All three models were tuned by Grammy-winning sound engineer Luca Bignardi, and all have a frequency response from 20Hz to 40kHz, making them completely amenable to high-resolution audio. Most of the other specs are essentially identical as well: 32-ohm impedance, 98-99 dB sensitivity, 5 mW power handling, 1.25-meter cable length, and an L-shaped, gold-plated 3.5mm plug. The Dual Driver weighs a total of 15 grams, while the Triple Driver tips the scale at 18 g, and the Quad Driver weighs in at 18.5 g.
The drivers and associated structures for all three models are housed in aluminum-alloy bodies with ergonomically angled eartips. The shape of the earpieces and the angle of the eartips help achieve a good seal to isolate you from ambient noise, which is critical for good sound quality. Another crucial element in this regard is selecting the best eartips for your ears. The Dual Driver comes with four pairs of silicone tips of various sizes, while the Triple Driver and Quad Driver include nine pairs of tips (six silicone, three memory foam). The largest 14.5mm silicone tips that come with the Triple and Quad Driver work the best in my ears—in fact, I use them on almost all IEHs I listen to.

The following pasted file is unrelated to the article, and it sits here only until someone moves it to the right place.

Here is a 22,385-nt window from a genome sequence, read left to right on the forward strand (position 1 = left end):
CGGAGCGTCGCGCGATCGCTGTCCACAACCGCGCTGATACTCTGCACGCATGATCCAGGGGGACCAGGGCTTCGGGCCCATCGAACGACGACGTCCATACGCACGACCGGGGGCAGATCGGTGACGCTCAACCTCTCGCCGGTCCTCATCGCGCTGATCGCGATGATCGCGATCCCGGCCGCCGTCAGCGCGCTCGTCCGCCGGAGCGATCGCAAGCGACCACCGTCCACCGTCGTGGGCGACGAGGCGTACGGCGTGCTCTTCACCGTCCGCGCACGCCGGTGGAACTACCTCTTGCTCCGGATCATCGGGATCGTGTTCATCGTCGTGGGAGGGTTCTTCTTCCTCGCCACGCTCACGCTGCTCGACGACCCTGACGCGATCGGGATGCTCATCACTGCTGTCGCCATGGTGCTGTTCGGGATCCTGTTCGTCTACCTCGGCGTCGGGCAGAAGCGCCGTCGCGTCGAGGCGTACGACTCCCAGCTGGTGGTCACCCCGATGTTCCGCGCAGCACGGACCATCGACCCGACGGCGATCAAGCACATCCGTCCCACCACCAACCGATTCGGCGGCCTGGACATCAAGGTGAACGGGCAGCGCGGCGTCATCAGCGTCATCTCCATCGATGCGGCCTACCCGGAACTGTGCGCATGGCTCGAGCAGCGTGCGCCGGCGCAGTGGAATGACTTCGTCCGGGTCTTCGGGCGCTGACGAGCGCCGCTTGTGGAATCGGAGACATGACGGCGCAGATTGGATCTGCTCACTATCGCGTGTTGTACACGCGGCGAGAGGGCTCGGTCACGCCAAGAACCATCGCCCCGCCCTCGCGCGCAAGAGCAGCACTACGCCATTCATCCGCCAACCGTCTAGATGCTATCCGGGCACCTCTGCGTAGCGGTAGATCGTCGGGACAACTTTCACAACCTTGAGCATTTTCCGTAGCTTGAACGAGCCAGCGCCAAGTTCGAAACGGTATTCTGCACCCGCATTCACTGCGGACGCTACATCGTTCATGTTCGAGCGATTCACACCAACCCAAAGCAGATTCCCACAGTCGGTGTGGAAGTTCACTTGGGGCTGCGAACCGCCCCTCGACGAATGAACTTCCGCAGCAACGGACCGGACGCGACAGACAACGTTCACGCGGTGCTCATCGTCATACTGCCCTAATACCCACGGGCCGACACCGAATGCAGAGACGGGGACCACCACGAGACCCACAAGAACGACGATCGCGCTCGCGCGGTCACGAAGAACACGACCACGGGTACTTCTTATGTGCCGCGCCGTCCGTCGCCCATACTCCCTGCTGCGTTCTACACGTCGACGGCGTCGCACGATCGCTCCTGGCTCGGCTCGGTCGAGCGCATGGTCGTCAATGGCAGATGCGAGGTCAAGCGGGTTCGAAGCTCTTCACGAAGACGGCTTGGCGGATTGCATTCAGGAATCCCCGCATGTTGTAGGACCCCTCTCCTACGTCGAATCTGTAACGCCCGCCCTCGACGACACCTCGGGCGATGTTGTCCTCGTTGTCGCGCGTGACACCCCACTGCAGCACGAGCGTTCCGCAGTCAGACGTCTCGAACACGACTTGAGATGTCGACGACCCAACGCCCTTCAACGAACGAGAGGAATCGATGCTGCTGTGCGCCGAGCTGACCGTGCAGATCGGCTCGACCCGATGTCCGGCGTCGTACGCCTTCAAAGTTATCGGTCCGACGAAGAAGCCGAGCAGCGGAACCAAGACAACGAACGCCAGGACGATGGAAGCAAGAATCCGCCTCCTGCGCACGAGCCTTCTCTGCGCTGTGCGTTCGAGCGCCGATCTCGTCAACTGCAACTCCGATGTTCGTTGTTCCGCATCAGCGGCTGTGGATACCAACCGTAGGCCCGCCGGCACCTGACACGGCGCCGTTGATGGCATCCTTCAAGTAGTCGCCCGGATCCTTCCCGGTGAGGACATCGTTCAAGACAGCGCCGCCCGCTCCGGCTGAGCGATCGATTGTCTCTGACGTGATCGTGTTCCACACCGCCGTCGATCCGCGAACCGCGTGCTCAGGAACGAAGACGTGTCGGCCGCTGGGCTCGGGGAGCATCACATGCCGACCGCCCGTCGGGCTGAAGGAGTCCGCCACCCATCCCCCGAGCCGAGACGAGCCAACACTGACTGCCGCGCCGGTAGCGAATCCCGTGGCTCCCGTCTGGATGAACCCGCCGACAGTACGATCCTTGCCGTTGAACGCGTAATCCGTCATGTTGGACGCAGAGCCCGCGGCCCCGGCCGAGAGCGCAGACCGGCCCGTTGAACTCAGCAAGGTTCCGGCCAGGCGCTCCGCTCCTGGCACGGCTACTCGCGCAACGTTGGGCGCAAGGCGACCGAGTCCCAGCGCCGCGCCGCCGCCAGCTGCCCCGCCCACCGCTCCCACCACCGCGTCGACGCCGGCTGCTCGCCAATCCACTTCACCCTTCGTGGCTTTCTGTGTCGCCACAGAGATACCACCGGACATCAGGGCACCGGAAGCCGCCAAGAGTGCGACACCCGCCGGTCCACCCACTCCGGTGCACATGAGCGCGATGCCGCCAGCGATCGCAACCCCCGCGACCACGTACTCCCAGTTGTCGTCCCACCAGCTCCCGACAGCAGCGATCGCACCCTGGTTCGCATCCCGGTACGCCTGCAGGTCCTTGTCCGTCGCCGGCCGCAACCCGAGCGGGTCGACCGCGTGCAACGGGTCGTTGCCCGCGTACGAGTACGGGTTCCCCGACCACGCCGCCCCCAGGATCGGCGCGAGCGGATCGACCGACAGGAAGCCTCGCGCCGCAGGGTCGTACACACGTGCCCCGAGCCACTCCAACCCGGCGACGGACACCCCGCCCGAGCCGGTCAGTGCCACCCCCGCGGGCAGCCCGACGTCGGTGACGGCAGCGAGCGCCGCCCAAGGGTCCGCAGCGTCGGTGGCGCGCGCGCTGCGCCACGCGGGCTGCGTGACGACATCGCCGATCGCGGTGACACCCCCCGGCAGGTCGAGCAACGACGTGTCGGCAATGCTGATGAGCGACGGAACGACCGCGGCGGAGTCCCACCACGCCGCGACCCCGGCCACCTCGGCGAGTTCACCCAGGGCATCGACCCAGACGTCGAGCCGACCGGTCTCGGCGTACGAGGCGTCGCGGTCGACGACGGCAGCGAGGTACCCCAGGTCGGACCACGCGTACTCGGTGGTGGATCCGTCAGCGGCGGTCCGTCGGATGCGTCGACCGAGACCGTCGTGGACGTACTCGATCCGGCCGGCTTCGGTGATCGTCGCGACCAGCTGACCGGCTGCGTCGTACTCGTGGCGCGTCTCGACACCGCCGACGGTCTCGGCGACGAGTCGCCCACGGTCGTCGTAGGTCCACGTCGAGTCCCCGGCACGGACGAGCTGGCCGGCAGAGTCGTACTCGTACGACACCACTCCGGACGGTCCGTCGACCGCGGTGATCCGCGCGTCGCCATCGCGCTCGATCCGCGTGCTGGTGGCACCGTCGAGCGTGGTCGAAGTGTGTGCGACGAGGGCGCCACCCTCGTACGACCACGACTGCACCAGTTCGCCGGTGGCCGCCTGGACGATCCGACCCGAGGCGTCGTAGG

In addition, all three have an inline control pod on the right-earpiece wire that lets you control the volume, skip tracks, and take phone calls. The pod also includes a microphone to pick up your side of a phone conversation. I like the Quad Driver’s pod the best; it has raised physical buttons that are easy to find by feel. The Dual and Triple Driver pods have non-raised buttons separated by tiny ridges.